In the past, we've pointed out how many patent holders now get two entirely separate cracks at trying to get those they accuse of patent infringement to pay up. There's the regular court system and there's an entirely separate International Trade Commission (ITC) process, as well. Basically, the ITC can make rulings preventing importing infringing works, totally outside of the court system. And, of course, since so many things are made outside the US these days, this could create an effective injunction against those products in the entire US market. One of the key problems is that the ITC uses different standards than the court system to determine if such an injunction is an appropriate step.
With the massive patent thicket on smartphones, leading to a bunch of lawsuits, many are using both the court system and the ITC to try to force the other side to give in and just pay up. However, so far, it appears that the ITC is not playing along. We recently noted that the ITC indicated it was rejecting Nokia's claims that Apple's iPhone violated some of its patents, and now the ITC has indicated that it won't side with Apple in its claims against HTC and Nokia.
In other words: keep your silly patent pissing fight out of the ITC.
If the ITC keeps rejecting these attempts to stifle competition via the patent system, then hopefully companies will stop using this little loophole to get to extra bites of the (proverbial) apple.
With the rise of smartphone apps, users don't always know what features and functionality those apps may be using. Reports are coming out about various apps that use the phone's microphone (and, sometimes, camera) in somewhat surreptitious ways to gather data. Now, of course, there are certain apps that people expect to use the microphone or a camera -- such as music or TV show identification products. But it's a bit of a surprise that apps such as the massively hyped (and then quickly panned) Color (which is a sort of photo sharing/location-based info service) is making use of your microphone and camera without most users realizing it:
Color uses your iPhone's or Android phone's microphone to detect when people are in the same room. The data on ambient noise is combined with color and lighting information from the camera to figure out who's inside, who's outside, who's in one room, and who's in another, so the app can auto-generate spontaneous temporary social networks of people who are sharing the same experience.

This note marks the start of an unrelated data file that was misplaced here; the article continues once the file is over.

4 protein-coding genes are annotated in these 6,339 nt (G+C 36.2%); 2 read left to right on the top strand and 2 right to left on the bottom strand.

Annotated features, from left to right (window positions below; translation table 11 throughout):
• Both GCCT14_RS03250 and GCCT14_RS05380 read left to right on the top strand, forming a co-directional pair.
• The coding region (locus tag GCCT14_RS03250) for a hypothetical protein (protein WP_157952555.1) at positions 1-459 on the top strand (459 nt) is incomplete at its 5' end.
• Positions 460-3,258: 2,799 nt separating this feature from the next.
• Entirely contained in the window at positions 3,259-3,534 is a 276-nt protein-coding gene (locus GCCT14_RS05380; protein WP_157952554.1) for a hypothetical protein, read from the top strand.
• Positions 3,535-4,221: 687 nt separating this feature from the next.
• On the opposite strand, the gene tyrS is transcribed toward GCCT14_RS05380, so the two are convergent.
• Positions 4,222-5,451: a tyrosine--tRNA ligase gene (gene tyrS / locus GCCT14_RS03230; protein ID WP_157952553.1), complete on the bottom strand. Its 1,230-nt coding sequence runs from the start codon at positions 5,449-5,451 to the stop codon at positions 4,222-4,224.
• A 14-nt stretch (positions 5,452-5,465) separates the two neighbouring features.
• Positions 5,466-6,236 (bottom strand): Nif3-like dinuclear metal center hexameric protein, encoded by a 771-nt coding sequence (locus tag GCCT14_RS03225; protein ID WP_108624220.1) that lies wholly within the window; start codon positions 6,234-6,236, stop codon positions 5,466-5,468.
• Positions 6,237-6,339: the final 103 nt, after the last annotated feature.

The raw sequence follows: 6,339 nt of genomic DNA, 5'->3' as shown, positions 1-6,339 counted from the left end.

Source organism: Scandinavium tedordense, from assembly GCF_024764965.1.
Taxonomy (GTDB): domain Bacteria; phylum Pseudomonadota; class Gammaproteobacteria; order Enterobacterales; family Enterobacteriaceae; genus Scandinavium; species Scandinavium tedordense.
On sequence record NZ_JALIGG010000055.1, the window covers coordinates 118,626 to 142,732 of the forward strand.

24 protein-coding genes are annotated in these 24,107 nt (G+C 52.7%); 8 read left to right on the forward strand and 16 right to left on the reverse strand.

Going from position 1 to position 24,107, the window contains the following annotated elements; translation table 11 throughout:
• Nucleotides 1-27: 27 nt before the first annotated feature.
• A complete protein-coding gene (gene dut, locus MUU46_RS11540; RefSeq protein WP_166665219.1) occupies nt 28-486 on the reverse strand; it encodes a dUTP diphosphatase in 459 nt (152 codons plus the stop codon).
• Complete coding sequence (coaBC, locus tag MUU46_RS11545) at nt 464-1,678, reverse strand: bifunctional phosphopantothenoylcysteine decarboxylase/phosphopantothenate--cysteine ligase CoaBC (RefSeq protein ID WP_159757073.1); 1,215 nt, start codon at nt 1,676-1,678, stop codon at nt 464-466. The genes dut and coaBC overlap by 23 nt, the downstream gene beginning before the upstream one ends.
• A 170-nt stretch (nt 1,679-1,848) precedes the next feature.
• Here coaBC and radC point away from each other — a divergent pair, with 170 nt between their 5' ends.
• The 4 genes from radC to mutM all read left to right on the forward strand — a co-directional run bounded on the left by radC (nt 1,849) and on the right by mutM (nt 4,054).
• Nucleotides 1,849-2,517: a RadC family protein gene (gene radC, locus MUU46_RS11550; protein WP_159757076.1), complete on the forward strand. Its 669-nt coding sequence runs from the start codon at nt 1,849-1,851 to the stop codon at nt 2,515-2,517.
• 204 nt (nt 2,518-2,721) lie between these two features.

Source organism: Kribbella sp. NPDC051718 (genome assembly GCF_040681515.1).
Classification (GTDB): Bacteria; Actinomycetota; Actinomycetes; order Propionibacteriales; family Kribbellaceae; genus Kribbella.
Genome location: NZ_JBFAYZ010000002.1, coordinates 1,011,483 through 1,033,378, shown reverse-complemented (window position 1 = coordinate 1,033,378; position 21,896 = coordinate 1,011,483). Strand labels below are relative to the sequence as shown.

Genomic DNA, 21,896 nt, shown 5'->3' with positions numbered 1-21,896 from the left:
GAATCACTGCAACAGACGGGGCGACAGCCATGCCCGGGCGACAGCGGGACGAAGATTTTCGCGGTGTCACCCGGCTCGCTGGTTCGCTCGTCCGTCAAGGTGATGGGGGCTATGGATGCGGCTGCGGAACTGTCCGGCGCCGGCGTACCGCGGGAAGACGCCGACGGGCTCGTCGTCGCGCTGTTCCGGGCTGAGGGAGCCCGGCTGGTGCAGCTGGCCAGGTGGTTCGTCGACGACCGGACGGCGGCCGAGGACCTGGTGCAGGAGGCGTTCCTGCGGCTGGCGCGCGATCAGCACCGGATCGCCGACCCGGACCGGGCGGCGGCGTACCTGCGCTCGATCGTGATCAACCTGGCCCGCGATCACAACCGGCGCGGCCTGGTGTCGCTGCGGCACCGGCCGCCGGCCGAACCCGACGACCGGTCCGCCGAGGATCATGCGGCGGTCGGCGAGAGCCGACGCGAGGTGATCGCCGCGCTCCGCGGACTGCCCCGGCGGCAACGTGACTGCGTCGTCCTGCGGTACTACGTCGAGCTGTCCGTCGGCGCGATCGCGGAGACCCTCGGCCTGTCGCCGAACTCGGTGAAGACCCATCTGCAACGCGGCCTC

Another app discussed is, Shopkick, which gives people rewards for walking into certain stores. While you might think it could accomplish what it needs with GPS, apparently the stores in question have special devices that emit sounds that you can't hear, the microphone on your phone can pick up, thus "confirming" that you really entered the store.
While the reasoning behind these may be benign, my guess is that most people would feel pretty creeped out about apps turning on either the microphone or camera, without explicitly warning the user and making it clear what's going on (or letting them choose to turn on those features directly). Mike Elgan, who wrote the article linked above, notes (obviously) that surreptitiously turning on your microphone can provide marketers with all sorts of useful data (ya think?), so we should expect it to happen more and more often. Of course, all this is making me think that my Android phone needs an app that warns me whenever the microphone is turned on and lets me block it... Anyone writing that app?
While a state court in Connecticut may be fine with you tweeting from the courtroom via your phone, you might not be allowed to bring your smartphone into federal courtrooms at all. Apparently the Administrative Office of the Courts is arguing that smartphones should be banned completely from federal court houses, because they might hide bombs. Really? I mean, can't we at least have a TSA style grope and scan before we write off all smartphones? David Kravets, the author of the article linked above, highlights how different federal courthouses seem to take very different views on technology these days:
At the District of Columbia federal courthouse, which is home to the lower courts and the U.S. Court of Appeals, I had to check my cellphone at the door two weeks ago. And in the Los Angeles federal courthouse, I was ordered, by a judge, to turn off the Wi-Fi signal emitted from my HTC Evo in December.